There’ve been many iterations of Bruce Wayne and his alter-ego Batman since creators Bob Kane and Bill Finger brought him to life in 1939’s Detective Comics #27. His legacy has endured in the subsequent years thanks to the admittedly cheesy TV series of the 1960’s and different visionaries behind Warner Brothers’ big screen tentpoles begun in 1989. The latest – and quite possibly the greatest – is the mini-fig version voiced by Will Arnett in 2014’s THE LEGO MOVIE. The breakout (brick-out?) character of that hugely successful, highly irreverent animated film now has his own equally fantastic sequel, THE LEGO BATMAN MOVIE. Blending audacious, self-reflective humor, meta-driven ingenuity and a handful of heart makes for awesome, colorful escapism.
The struggle between good and evil continues to play out against the backdrop of Gotham City. In this case, vigilante Batman (Arnett) and maniacal arch-nemesis, the Joker (voiced by Zach Galifianakis) are still locked in conflict – only this time, it’s a bit different. Uber-loner Batman refuses to admit he needs anyone, including his supposed Best-Enemy-Forever, and thereby unleashes the greatest weapon of all upon Joker: existential quandary. This propels their antagonism to a more nefarious next level when Joker hatches an elaborate scheme to make Batman respect their co-dependent relationship. Batman has also gotten himself into a sticky situation on the homefront as he’s forced into fatherhood after unwittingly adopting Richard Grayson (voiced by Michael Cera), something butler/ surrogate father Alfred (voiced by Ralph Fiennes) is determined to make work. If that’s not enough, Batman’s career is placed on shaky ground by new police commissioner Barbara Gordon (voiced by Rosario Dawson), who doesn’t exactly jibe with his unconventional, destructive crime-stopping ways.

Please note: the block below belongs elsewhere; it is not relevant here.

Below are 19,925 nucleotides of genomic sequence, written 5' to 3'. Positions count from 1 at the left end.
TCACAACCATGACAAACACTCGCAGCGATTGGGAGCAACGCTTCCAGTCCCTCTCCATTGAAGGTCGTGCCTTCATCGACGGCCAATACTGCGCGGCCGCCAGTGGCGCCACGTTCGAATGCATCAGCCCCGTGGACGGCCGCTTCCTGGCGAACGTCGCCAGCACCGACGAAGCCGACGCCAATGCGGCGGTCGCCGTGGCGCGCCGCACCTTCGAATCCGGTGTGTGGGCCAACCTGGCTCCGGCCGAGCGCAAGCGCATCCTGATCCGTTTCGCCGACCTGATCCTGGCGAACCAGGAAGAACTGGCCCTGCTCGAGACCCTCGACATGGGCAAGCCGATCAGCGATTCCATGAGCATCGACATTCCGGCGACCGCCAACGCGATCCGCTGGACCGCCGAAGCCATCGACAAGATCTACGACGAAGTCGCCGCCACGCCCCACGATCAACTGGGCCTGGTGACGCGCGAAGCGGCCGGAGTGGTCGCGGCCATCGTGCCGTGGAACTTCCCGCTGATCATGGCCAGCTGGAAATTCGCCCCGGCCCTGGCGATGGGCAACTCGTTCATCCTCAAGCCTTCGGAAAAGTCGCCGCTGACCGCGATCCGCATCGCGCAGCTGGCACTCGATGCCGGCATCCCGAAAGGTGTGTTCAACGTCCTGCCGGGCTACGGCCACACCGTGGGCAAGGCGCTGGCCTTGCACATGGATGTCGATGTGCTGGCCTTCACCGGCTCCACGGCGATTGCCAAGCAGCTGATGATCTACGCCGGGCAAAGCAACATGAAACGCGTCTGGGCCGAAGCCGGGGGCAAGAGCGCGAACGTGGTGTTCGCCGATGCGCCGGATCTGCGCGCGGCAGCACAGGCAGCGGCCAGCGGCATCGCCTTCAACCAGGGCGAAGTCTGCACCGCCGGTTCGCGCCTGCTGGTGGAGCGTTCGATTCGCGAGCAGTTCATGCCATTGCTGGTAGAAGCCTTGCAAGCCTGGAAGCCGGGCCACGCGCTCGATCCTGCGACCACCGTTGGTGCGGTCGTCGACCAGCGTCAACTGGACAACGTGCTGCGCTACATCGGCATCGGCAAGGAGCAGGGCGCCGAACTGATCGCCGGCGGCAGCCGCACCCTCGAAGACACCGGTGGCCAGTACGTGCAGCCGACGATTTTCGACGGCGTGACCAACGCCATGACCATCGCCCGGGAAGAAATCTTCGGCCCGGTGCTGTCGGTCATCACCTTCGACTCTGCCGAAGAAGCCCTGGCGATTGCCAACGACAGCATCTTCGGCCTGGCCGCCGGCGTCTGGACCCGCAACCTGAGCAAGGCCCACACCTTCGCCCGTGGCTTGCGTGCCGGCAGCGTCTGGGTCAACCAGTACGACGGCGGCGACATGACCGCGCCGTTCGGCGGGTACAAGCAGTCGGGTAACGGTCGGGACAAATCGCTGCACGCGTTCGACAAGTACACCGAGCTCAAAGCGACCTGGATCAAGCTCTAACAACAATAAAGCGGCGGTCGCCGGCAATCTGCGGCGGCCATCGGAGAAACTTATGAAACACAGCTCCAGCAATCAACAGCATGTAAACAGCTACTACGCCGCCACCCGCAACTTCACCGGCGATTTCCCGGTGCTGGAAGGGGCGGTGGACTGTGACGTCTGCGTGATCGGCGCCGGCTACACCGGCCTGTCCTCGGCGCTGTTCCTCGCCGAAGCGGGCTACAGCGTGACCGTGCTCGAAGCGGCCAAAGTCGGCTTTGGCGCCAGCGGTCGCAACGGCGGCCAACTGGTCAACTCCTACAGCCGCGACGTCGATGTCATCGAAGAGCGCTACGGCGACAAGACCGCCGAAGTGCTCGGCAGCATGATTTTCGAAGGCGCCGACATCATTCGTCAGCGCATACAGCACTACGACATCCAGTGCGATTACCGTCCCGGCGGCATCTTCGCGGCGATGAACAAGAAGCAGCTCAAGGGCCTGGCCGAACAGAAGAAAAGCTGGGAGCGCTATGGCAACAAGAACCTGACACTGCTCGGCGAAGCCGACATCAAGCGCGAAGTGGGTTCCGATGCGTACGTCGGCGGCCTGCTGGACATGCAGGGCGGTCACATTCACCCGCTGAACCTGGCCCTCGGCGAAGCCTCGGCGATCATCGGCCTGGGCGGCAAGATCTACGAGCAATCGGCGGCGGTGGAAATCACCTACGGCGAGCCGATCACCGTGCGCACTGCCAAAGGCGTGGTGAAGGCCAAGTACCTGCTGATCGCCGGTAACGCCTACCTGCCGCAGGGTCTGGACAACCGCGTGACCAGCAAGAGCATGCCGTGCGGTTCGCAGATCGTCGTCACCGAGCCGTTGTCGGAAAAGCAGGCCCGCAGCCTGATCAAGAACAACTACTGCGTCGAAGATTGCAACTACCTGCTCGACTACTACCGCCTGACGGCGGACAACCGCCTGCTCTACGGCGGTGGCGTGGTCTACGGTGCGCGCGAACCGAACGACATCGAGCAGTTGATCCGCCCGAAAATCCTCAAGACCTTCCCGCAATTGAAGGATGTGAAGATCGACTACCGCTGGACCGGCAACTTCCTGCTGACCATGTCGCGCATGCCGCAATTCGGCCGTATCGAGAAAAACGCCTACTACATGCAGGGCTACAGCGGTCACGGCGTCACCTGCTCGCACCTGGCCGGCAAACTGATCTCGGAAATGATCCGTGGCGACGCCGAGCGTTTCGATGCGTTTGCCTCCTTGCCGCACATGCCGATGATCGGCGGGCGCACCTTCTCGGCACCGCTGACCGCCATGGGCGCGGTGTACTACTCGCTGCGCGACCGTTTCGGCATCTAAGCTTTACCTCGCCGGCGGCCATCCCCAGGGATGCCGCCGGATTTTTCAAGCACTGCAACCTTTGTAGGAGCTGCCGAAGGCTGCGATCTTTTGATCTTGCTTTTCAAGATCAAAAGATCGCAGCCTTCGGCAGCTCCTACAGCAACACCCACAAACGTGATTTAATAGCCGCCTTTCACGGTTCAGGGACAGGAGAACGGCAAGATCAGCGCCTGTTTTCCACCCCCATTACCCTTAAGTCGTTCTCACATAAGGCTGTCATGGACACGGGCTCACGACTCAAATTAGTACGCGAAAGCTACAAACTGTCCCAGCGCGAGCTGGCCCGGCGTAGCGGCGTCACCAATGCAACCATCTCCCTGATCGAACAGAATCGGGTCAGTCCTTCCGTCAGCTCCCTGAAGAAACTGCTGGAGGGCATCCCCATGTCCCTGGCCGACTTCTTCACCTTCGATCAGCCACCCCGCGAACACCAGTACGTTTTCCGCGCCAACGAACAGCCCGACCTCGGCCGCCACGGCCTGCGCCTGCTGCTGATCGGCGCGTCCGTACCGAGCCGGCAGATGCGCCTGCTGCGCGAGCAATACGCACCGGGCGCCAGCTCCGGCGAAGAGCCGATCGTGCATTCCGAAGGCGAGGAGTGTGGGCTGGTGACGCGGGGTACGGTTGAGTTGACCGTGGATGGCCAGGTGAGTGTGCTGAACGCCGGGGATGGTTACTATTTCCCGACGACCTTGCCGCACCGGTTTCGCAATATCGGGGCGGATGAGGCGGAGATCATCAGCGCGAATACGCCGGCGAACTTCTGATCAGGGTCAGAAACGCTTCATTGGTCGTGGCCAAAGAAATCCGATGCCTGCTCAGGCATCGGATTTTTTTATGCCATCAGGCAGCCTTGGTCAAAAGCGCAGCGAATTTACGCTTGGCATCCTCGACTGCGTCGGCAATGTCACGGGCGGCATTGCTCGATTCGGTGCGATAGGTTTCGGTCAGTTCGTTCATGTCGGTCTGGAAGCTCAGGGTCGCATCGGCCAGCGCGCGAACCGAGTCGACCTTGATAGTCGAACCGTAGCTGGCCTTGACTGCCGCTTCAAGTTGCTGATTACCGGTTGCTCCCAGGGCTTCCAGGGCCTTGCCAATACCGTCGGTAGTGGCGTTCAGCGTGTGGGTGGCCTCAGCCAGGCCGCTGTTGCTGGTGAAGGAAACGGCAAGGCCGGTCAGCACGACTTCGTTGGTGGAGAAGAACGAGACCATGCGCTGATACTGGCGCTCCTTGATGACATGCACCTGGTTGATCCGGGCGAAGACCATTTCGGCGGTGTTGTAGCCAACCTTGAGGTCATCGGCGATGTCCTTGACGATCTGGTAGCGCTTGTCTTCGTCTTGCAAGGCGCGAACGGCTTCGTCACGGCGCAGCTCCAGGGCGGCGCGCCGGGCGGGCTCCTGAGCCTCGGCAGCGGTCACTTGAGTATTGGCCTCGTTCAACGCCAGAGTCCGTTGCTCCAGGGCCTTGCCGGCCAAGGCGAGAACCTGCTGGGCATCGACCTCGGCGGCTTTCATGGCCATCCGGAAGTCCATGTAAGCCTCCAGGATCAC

Just like directors Philip Lord and Chris Miller’s original film, director Chris McKay’s snappy sequel contains plenty of Easter Eggs in the scenery. From the callbacks to the comics, TV shows and movies, to the background gags, it’s almost impossible to catch all the jokes in the first run. There are countless clever gags – like the laundry list of Batmans (specifically the BATMAN AND ROBIN visual), the “Man in the Mirror” jokes, goofs on Robin’s naive exuberance and the meta-commentary on studio-mandated comic book movie beats. The cataclysmic third act battle is lots of fun, as it brings more properties and characters into the brick-lined world. And credit to the animators for making this brick-and-nob world wonderfully immersive.
Perhaps one of the most ingenious things about this film is that it takes everything cheesy and terrible about DC’s missteps and spins them into something good with brilliant jokes that inform the narrative. That’s skillful execution by screenwriters Seth Grahame-Smith, Chris McKenna, Erik Sommers, Jared Stern and John Whittington. They pull off SUICIDE SQUAD and BATMAN V SUPERMAN elements better than their live-action counterparts did – and are better framed as three-dimensional characters than those in the Joel Schumacher and Zac Snyder eras. Plus, the filmmakers are able to bring the homoerotic underpinnings of Batman and Joker’s rivalry to the forefront in a sly, subversive manner, positing ideas that add fuel to a psychologically complex breakdown of their decades-long feud.
Despite the overarching story being on smidge on the light side, the titular character’s predictable resolution and momentum lag in a few key spots, THE LEGO BATMAN MOVIE does what other Batmans (Batmen? Either way, Michael Caine has buried too many) haven’t done before – use self-deprecation to augment a unique tale about a familiar icon. Replete with a nice message about unity in a time of chaos and ruin, this is something you’ll want to see (and should see) multiple times.
THE LEGO BATMAN MOVIE opens on February 10.